Emulsion Appearance

The first impression that a consumer usually has of a food emulsion is a result of its appearance (Francis and Clydesdale 1975, Hutchings 1994). Appearance therefore plays an important role in determining whether or not a consumer will purchase a particular product, as well as his or her perception of the quality once the product is consumed. A number of different characteristics contribute to the overall appearance of a food emulsion, including its opacity, color, and homogeneity. These characteristics are the result of interactions between light waves and the emulsion. The light which is incident upon an emulsion may be reflected, transmitted, scattered, absorbed, and refracted before being detected by the human eye (Francis and Clydesdale 1975, Farinato and Rowell 1983, Hutchings 1994, Francis 1995). A better understanding of the relationship between the appearance of emulsions and their composition and microstructure will aid in the design of foods with improved quality. This section highlights some of the most important factors which contribute to the overall appearance of emulsions.

9.3.1. Interaction of Light Waves with Emulsions 9.3.1.1. Transmission, Reflection, and Refraction

When an electromagnetic wave is incident upon a boundary between two homogeneous nonabsorbing materials, it is partly reflected and partly transmitted (or refracted) (Figure 9.9). The relative importance of these processes is determined by the refractive indices of the two materials, the surface topography, and the angle at which the light meets the surface (Hutchings 1994).

The reflection of an electromagnetic wave from a surface may be either specular or diffuse. Specular reflectance occurs when the angle of reflection is equal to the angle of incidence (<refiection = <incidence) and is the predominant form of reflection from optically smooth surfaces.

FIGURE 9.9 When a light wave encounters a planar interface between two materials, it is partly reflected and partly transmitted.

Specular Reflection Diffuse Reflection

FIGURE 9.10 Comparison of specular and diffuse reflectance.

Diffuse reflectance occurs when the light is reflected over many different angles and is the most important form of reflection from optically rough surfaces (Figure 9.10).

When the angle of incidence is perpendicular to the surface of a material, the fraction of light which is specularly reflected is given by the reflection coefficient (R)

where n is the relative refractive index (= n2/nj), and nl and n2 are the refractive indices of the two materials (Hutchings 1994). The greater the difference in refractive index between the two materials, the larger the fraction of light which is reflected. About 0.1% of light is reflected from an interface between oil (n0 = 1.43) and water (nW = 1.33), while about 2% is reflected from an interface between water and air (nA = 1). These reflection coefficients may seem small, but the total amount of energy reflected from a concentrated emulsion becomes significant because a light wave encounters a huge number of different droplets and is reflected from each one of them.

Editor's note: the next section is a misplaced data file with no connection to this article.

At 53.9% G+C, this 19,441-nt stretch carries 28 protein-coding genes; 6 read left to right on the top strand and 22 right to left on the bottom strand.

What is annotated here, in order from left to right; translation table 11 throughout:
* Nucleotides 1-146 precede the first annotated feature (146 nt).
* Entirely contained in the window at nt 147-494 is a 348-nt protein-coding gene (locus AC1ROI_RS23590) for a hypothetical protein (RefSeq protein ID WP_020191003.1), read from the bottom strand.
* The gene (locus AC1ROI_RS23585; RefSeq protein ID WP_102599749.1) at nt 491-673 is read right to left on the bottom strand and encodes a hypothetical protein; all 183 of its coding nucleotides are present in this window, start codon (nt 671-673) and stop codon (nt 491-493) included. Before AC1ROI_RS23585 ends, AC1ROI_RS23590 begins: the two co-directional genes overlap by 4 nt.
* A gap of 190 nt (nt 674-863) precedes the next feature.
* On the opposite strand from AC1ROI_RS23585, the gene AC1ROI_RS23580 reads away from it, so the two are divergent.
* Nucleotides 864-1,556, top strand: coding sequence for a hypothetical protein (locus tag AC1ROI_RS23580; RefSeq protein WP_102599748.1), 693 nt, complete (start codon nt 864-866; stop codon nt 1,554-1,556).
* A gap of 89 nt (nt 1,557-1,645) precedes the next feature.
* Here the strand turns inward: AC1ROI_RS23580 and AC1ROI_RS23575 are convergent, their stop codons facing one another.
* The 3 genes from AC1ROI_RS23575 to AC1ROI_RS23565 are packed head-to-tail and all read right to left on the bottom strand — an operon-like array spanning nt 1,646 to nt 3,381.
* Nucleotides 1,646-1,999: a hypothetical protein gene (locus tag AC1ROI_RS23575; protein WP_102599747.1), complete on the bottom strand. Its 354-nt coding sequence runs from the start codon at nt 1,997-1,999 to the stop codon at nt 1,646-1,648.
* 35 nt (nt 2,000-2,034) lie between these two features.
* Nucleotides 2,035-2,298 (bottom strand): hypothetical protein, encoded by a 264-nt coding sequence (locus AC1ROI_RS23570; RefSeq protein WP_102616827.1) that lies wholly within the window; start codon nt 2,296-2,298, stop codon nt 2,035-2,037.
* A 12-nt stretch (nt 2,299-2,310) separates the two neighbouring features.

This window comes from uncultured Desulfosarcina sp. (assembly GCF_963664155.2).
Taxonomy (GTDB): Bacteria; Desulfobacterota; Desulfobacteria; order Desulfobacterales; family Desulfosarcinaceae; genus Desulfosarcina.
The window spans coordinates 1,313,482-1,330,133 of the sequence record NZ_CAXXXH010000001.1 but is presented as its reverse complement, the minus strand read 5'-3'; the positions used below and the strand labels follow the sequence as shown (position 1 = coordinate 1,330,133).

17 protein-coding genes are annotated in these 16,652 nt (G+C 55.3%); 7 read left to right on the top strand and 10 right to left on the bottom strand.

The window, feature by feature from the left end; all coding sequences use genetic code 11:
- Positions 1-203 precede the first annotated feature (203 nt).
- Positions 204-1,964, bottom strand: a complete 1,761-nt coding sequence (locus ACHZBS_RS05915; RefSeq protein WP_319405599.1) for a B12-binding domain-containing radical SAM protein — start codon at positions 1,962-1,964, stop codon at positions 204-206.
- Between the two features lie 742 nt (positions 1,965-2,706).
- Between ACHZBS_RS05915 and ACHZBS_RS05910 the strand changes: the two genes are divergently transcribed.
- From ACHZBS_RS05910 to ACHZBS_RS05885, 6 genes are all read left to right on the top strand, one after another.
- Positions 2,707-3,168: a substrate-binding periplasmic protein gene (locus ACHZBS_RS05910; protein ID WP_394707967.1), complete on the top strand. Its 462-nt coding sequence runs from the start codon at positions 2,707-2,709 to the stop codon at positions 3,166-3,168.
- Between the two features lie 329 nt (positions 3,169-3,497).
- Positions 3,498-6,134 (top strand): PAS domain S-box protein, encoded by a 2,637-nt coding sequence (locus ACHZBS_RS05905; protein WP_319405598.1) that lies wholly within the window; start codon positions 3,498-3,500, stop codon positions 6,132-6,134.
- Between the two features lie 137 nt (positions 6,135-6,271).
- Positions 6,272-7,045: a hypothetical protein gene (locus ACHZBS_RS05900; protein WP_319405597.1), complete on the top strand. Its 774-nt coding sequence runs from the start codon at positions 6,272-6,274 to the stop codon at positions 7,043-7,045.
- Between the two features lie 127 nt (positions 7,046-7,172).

When a light wave encounters a smooth material at an angle, part of the wave is reflected at an angle equal to that of the incident wave, while the rest is refracted (transmitted) at an angle which is determined by the relative refractive indices of the two materials and the angle of incidence: sin(^refraction) = sin^ncidenJ/n.

9.3.1.2. Absorption

Absorption is the process whereby a photon of electromagnetic energy is transferred to an atom or molecule (Atkins 1994, Penner 1994a, Pomeranz and Meloan 1994). The primary cause of absorption of electromagnetic radiation in the visible region is the transition of outer-shell electrons from lower to higher electronic energy levels. A photon is only absorbed when it has an energy which exactly corresponds to the difference between the energy levels involved in the transition, that is AE = hv = hc/X, where h is Planck's constant, v is the frequency of the electromagnetic wave, c is the velocity of the wave, and X is the wavelength.

The visible region consists of electromagnetic radiation with wavelengths between about 380 and 750 nm, which corresponds to energies of between about 120 and 230 kJ mol-1 in water (Penner 1994a). Substances which can absorb electromagnetic energy in this region are usually referred to as chromophores (Patterson 1967). The most common type of chro-mophoric groups which are present in food emulsions are attached to organic molecules which contain conjugated unsaturated bonds or aromatic ring structures (Hutchings 1994). Single unsaturated bonds tend to absorb in the ultraviolet rather than the visible region (Pomeranz and Meloan 1994).

Absorption causes a reduction in the intensity of a light wave as is passes through a material, which can be described by the following equation (Penner 1994b, Pomeranz and Meloan 1994):

rp IS

where T is the transmittance, IS is the intensity of the light which travels directly through the sample, and I0 is the intensity of the incident wave. In practice, IS is also reduced because of reflections from the surfaces of the cell and due to absorption by the solvent and cell (Penner 1994b). These losses can be taken into account by comparing IS with the intensity of a wave which has traveled through a reference cell (which usually contains pure solvent), rather than with I0:

where IR is the intensity of the light which has traveled directly through the reference cell. The transmittance of a substance decreases exponentially with increasing chromophore concentration or sample length (Pomeranz and Meloan 1994). For this reason, it is often more convenient to express the absorption of light in terms of an absorbance (A) because this is proportional to the chromophore concentration and the sample length:

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